Is recess emasculating your little boy? Christina Hoff Sommers, the author of the newly reissued The War Against Boys: How Misguided Policies Are Harming Our Young Men, suspects that a trend toward kinder, gentler games is putting boys at a disadvantage on the asphalt. “As early as pre-school and kindergarten, boys can be punished for behaving like boys,” Hoff Sommers said in a recent interview with the National Review’s Kathryn Jean Lopez. “In many schools, rough-and-tumble play is no longer tolerated. Well-meaning but intolerant adults are insisting ‘tug of war’ be changed to ‘tug of peace’; games such as tag are being replaced with ‘circle of friends’—in which no one is ever out.”
“Circle of friends,” as Alice Robb charts in the New Republic today, has been benevolently smothering American schoolchildren for more than a decade now. Hoff Sommers invoked the Circle in her original 2000 The War Against Boys, in her 2005 book One Nation Under Therapy, in an appearance on The Daily Show, and again last week in the National Review. And how has “circle of friends” exerted its matriarchal pressure on playgrounds across America? According to an excerpt from Quit It!, a 1998 guide that advises teachers on how to fight bullying in kindergarten to third-grade classrooms, this is how “circle of friends” is played:
A number of students begin as ‘taggers’ and can freeze other students by tagging them on the shoulder. In this version, if a frozen student calls for help, two students hold hands and form a circle around her/him. This circle of friends unfreezes the student so he or she can continue playing. Students can’t be tagged while making a circle.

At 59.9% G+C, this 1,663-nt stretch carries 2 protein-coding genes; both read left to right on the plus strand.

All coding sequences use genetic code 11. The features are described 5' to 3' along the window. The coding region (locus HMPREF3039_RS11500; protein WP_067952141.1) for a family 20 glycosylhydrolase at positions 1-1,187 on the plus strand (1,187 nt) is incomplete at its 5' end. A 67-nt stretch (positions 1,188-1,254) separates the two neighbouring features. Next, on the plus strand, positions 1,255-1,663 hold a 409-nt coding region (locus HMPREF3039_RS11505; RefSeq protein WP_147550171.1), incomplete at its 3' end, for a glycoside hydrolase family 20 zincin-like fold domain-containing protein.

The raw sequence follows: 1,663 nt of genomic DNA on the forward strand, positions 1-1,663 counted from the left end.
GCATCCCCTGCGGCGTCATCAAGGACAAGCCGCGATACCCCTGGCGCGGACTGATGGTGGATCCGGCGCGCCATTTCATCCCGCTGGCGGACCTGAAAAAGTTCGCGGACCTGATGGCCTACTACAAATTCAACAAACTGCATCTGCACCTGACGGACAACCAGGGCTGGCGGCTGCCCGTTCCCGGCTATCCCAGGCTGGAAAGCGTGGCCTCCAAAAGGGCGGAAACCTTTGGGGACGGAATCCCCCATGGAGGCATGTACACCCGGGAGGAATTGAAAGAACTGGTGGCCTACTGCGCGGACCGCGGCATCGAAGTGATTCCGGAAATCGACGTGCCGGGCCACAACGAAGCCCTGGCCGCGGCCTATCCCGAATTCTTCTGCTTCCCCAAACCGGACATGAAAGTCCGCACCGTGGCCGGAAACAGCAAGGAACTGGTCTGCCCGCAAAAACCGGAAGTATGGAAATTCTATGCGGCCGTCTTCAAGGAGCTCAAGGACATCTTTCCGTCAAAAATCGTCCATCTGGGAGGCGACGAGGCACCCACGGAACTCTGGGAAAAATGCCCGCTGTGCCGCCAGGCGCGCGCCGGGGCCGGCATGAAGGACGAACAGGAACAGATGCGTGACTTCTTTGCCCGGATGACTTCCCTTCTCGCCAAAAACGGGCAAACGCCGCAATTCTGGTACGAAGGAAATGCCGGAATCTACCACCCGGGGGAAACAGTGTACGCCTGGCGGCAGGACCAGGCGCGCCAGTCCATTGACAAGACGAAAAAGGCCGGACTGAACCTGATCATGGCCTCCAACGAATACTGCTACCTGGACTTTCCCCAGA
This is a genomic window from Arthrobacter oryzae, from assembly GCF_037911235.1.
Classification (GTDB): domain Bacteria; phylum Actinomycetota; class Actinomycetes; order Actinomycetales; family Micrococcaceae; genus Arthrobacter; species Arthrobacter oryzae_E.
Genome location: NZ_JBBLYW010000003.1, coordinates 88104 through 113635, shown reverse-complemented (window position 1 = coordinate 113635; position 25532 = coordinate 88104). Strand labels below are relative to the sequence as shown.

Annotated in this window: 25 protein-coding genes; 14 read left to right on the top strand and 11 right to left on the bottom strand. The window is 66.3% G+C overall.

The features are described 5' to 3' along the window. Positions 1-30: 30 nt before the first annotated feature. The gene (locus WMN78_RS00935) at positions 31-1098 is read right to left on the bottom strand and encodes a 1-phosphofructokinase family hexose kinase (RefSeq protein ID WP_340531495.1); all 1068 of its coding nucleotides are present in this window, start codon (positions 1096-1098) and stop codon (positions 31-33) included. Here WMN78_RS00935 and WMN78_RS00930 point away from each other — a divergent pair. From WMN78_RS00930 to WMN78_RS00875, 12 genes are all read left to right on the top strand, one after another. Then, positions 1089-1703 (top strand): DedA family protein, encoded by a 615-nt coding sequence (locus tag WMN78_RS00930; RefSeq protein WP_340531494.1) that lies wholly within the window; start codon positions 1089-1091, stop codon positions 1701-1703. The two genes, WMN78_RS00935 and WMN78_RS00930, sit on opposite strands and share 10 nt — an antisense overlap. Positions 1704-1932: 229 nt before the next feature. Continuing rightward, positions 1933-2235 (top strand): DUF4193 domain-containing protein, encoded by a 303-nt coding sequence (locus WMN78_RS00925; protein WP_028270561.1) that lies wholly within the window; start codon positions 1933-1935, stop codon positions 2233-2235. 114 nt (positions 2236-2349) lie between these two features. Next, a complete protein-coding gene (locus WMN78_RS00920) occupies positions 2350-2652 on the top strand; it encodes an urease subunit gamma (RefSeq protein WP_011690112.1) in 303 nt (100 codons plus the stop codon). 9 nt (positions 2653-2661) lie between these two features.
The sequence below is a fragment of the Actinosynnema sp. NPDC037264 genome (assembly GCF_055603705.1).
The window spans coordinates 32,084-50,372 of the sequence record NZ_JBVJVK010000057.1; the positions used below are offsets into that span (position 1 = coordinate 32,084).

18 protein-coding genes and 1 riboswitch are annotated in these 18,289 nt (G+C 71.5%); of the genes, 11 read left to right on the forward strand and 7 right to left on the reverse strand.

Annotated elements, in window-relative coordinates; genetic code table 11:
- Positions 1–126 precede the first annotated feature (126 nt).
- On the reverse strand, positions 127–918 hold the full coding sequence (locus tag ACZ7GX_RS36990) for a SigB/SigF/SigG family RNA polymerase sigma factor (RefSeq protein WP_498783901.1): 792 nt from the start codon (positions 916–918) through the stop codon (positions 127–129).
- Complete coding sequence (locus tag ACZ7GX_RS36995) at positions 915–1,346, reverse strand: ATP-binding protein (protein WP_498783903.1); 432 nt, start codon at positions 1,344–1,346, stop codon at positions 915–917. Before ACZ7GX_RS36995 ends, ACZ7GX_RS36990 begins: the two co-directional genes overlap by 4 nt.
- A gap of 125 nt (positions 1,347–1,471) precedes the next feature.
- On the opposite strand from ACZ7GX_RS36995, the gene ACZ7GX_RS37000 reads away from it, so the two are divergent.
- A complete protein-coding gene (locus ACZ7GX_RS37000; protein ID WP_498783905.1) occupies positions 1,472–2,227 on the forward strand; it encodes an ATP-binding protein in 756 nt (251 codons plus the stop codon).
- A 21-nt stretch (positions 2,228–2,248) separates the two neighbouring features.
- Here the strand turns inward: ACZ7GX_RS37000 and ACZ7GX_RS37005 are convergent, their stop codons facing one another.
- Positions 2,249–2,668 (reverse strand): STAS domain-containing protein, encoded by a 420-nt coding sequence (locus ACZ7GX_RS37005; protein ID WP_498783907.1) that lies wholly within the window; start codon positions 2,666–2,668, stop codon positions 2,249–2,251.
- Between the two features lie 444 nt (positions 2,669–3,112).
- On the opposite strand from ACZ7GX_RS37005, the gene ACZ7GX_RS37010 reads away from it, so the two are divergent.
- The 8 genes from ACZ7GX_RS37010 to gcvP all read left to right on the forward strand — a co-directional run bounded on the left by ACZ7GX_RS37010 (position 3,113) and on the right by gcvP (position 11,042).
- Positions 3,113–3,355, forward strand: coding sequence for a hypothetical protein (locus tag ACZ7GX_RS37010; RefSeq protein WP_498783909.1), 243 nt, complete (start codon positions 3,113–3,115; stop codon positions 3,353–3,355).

It’s freeze tag. Freeze tag! Hoff Sommers has been raising the alarm about a girly tag in which “no one is ever out,” but that’s just tag!
Yes, there exists a modified version of tag where players are systematically eliminated from gameplay when touched, but in the dominant form of the game, players vacillate between “it” and “not it” until the bell rings. “No one is ever out.” Not because eliminating players is overly macho for tag’s matriarchal overlords, but because it makes for inferior play. I can’t believe I’m typing this out right now, but in order to keep the game of freeze tag interesting—and to busy a group of kids for the entire recess period—you need some mechanism by which frozen kids can become unfrozen and rejoin the action. Otherwise, one of two things could happen: (1) the designated tagger freezes everyone handily, and the game ends quickly; or (2) the tagger freezes a few people, but has trouble catching others, leaving a bunch of small children to stand in place for an entire recess period while their friends chase each other around the yard indefinitely. Both possibilities threaten to turn a game of tag into a sedentary bore, which is why, in the most popular version of freeze tag, an active player has the power to defrost an immobilized friend by crawling under his legs. “Circle of friends” makes the calculation a little more interesting by requiring two active players to team up to free a frozen one. This is only feminizing if you think boys hate friends and/or strategy.